6. Choose a repayment plan. Regardless of which repayment plans the previous loans were enrolled in, you’ll need to select a new repayment plan for the consolidation loan. There are seven repayment plans to choose from, which fall into two categories: term-based or income-based. Under term-based plans, the monthly payment is determined by the term length. There are options for making equal monthly payments throughout the loan term or payments that start lower and increase as time goes by. Monthly payments on income-based plans are based on a percentage of your income, and qualify for loan forgiveness after a number of qualifying payments have been made (usually 20 years). If you choose an income-based plan, you’ll need to provide financial information. This can be submitted with the application by granting access to personal IRS tax information, otherwise, you’ll have to submit a copy of your most recent federal tax return to your loan servicer before the loan consolidation can be finalized.
    7. Provide personal information and references and submit the application. At this point, you just need to fill out some basic personal information. In addition, you’ll need to provide the names of two references who have known you for at least three years. After you’ve completed the form and double-checked it for accuracy, it’s time to submit it.

    [ Next: Goodbye Nelnet — Here’s What You Need to Know About the Federal Student Loan Overhaul ]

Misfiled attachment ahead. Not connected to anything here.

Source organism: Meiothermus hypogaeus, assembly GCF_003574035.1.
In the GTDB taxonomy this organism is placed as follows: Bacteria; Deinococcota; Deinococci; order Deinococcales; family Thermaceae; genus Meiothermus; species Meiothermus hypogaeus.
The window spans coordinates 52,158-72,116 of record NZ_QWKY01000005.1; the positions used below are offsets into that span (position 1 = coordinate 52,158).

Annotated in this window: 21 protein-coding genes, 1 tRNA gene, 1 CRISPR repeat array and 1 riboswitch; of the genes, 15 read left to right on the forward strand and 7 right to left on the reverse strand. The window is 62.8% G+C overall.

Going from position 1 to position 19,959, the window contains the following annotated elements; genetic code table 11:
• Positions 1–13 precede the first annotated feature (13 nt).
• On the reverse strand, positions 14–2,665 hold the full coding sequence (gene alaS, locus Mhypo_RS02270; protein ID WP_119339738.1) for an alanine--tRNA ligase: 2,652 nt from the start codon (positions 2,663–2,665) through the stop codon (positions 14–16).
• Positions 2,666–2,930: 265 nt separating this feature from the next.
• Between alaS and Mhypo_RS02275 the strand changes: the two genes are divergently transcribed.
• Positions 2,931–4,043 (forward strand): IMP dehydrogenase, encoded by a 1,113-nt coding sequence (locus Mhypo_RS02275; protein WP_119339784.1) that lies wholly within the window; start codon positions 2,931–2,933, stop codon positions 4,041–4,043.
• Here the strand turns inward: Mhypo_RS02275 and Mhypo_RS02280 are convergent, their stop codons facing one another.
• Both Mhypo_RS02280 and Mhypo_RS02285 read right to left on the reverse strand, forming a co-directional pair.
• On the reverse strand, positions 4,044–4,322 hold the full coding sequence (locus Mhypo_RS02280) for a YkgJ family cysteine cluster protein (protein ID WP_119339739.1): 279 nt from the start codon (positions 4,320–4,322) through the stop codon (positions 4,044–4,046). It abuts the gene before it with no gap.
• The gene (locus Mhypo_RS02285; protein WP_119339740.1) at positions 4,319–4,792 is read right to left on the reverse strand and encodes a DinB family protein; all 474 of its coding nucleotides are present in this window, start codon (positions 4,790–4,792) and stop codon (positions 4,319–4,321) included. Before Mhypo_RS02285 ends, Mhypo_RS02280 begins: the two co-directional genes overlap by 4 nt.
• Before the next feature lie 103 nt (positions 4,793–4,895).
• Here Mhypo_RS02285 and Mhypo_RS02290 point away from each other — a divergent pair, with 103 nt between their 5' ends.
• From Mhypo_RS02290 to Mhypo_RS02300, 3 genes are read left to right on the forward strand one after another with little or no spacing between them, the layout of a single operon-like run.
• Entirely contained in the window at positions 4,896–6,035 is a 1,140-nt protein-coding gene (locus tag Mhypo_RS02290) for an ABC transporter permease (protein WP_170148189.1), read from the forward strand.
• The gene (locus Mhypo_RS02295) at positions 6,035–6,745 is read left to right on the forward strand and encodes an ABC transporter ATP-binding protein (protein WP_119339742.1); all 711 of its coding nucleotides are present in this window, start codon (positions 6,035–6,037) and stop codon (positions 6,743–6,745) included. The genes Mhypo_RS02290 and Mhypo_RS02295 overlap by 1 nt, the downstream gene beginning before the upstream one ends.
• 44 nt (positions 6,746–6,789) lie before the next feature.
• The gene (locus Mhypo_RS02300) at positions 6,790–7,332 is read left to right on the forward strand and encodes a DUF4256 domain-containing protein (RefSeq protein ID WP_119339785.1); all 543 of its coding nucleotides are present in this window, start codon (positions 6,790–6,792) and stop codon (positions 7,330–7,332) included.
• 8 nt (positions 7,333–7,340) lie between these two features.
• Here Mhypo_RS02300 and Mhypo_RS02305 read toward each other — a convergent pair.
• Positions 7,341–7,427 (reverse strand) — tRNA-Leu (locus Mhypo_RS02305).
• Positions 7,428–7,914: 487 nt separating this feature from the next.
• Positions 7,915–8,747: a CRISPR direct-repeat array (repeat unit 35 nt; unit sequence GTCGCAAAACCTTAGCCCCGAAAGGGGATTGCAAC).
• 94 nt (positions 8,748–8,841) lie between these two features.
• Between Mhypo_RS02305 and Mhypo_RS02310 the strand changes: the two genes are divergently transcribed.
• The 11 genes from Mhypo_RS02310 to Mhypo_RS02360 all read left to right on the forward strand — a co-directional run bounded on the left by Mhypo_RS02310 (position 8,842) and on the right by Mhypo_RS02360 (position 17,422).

What’s next: It’s important to note that while your application is being processed, you’ll still need to make payments on your old loans as usual. Once your application has been processed, your new loan servicer will contact you with instructions for how and when to start making payments on the consolidation loan.

    Check Your Student Loan Rates

    View our top-rated lenders and find the best rates today. It’s quick and easy.

    Student loan consolidation vs. student loan refinance

    With private student loans, you may be wondering if consolidation or refinancing is the best option for you. To answer this question best, you need to understand the differences between the two. Refinancing is when you take out a new loan with new terms that pay off a single existing loan. Consolidation is when you take out a new loan with new terms that pay off and combine multiple existing loans.

    As you study the pros and cons of both options, be aware that you may be able to do both. If you have several federal loans with a great rate and one private loan with a high cost of borrowing, you could consolidate the federal loans through the federal government and independently refinance the private loan through a private lender. There’s a lot of flexibility, and you must explore all options to find the optimal solution.

    [ More: When Does It Make Sense to Refinance or Consolidate Student Loans? ]

    Student loan consolidation pros

    • Works great for multiple loans. If you’ve got more than one outstanding student loan, consolidation is the only single-move solution that can handle everything at once. Refinancing only works with one loan at a time and comes with fees on each loan you change.
    • Streamlines your payments. You don’t have to keep making multiple payments to multiple companies or servicers every single month. After you consolidate, it’s only one monthly payment.
    • May help you save money. If you’re consolidating to a private loan, you may be able to take advantage of lower interest rates or improvements in your financial picture.